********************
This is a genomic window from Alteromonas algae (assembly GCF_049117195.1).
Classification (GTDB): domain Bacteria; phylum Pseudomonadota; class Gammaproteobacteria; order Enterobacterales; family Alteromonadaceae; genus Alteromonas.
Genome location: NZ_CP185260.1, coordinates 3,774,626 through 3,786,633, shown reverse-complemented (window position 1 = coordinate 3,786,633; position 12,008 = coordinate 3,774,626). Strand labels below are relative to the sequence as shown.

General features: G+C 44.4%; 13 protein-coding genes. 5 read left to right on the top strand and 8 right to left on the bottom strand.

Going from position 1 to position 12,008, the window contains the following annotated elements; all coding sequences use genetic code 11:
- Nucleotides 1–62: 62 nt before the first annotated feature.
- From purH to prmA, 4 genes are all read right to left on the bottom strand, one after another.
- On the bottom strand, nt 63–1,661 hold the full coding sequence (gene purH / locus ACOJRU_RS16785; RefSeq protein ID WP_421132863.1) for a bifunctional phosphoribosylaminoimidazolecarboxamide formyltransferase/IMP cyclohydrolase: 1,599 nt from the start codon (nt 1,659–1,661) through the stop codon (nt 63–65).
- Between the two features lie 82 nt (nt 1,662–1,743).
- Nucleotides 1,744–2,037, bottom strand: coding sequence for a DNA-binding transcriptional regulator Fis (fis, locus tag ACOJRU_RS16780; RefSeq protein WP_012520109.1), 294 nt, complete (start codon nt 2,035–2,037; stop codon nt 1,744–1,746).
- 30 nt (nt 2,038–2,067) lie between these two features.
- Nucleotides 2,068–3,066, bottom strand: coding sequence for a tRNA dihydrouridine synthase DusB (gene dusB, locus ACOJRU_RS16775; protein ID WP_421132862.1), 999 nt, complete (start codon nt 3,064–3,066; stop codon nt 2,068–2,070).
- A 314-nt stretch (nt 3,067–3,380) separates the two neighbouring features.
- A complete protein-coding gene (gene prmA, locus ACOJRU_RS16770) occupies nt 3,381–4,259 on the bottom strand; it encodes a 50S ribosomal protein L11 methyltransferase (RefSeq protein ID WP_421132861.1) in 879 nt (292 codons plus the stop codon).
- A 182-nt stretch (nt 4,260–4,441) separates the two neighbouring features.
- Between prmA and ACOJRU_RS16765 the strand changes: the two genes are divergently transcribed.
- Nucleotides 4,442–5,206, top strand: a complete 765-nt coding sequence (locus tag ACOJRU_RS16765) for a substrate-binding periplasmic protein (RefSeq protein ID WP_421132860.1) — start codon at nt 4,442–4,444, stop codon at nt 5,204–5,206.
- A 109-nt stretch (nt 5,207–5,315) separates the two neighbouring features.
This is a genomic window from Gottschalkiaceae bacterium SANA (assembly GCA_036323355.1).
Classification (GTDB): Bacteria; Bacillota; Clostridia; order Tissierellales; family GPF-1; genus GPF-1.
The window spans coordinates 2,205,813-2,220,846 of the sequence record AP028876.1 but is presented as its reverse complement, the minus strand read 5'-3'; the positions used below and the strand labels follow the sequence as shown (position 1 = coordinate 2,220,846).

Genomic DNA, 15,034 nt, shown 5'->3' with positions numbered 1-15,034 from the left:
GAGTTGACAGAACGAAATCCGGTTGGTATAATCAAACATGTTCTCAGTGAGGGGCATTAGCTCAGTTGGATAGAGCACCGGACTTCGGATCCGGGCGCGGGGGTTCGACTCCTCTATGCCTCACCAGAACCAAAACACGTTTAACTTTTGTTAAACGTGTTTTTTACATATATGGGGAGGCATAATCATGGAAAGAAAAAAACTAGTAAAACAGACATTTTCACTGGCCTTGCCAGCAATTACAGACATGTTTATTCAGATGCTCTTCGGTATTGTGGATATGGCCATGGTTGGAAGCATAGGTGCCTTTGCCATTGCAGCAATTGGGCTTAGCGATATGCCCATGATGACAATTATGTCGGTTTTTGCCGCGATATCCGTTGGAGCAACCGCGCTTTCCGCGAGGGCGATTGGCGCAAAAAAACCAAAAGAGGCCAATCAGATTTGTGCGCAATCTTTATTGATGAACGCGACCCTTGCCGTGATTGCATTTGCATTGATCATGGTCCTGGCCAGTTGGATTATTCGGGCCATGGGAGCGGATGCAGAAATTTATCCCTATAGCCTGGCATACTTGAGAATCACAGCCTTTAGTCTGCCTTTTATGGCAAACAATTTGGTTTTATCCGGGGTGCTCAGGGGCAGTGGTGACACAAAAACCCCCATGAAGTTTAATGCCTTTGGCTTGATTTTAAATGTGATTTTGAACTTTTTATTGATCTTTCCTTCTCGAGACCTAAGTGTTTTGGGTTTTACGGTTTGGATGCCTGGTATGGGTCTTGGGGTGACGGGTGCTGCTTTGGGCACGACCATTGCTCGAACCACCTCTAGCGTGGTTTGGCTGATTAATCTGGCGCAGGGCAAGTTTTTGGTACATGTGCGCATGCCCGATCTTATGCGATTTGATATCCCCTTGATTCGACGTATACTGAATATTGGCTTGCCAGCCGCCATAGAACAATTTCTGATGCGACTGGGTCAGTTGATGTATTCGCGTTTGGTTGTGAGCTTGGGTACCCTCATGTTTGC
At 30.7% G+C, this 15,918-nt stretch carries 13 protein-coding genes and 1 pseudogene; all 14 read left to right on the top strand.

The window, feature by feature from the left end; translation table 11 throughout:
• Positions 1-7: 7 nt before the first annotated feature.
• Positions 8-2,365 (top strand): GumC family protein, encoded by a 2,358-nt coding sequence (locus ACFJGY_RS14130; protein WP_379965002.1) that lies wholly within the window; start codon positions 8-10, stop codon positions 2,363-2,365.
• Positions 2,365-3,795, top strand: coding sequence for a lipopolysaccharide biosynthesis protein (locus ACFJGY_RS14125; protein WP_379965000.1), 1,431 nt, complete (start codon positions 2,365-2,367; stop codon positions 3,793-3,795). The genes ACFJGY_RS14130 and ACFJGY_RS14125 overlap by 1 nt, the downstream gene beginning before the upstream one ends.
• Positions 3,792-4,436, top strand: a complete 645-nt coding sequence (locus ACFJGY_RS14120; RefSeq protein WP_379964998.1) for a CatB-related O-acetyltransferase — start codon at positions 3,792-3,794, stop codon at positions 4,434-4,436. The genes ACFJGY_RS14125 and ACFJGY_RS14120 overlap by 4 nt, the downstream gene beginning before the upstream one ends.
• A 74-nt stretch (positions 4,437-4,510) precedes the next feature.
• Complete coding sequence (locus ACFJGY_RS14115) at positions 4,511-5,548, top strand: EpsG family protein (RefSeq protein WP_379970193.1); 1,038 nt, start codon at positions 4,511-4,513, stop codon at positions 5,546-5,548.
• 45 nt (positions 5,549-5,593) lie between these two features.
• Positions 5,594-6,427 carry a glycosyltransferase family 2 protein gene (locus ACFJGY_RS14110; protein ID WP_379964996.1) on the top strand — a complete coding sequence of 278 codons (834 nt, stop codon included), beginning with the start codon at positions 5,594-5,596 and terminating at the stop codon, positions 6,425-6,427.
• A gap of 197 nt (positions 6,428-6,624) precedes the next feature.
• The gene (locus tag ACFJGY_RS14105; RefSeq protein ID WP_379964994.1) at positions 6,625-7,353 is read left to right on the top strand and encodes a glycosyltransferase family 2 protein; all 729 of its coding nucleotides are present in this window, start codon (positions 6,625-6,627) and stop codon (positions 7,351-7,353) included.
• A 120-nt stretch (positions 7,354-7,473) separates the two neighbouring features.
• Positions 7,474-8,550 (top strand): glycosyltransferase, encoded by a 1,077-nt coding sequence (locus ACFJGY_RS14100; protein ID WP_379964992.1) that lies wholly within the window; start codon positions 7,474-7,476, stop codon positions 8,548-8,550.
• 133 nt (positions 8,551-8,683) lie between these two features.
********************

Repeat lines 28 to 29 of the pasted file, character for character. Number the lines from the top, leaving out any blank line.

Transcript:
• Positions 2,365-3,795, top strand: coding sequence for a lipopolysaccharide biosynthesis protein (locus ACFJGY_RS14125; protein WP_379965000.1), 1,431 nt, complete (start codon positions 2,365-2,367; stop codon positions 3,793-3,795). The genes ACFJGY_RS14130 and ACFJGY_RS14125 overlap by 1 nt, the downstream gene beginning before the upstream one ends.
• Positions 3,792-4,436, top strand: a complete 645-nt coding sequence (locus ACFJGY_RS14120; RefSeq protein WP_379964998.1) for a CatB-related O-acetyltransferase — start codon at positions 3,792-3,794, stop codon at positions 4,434-4,436. The genes ACFJGY_RS14125 and ACFJGY_RS14120 overlap by 4 nt, the downstream gene beginning before the upstream one ends.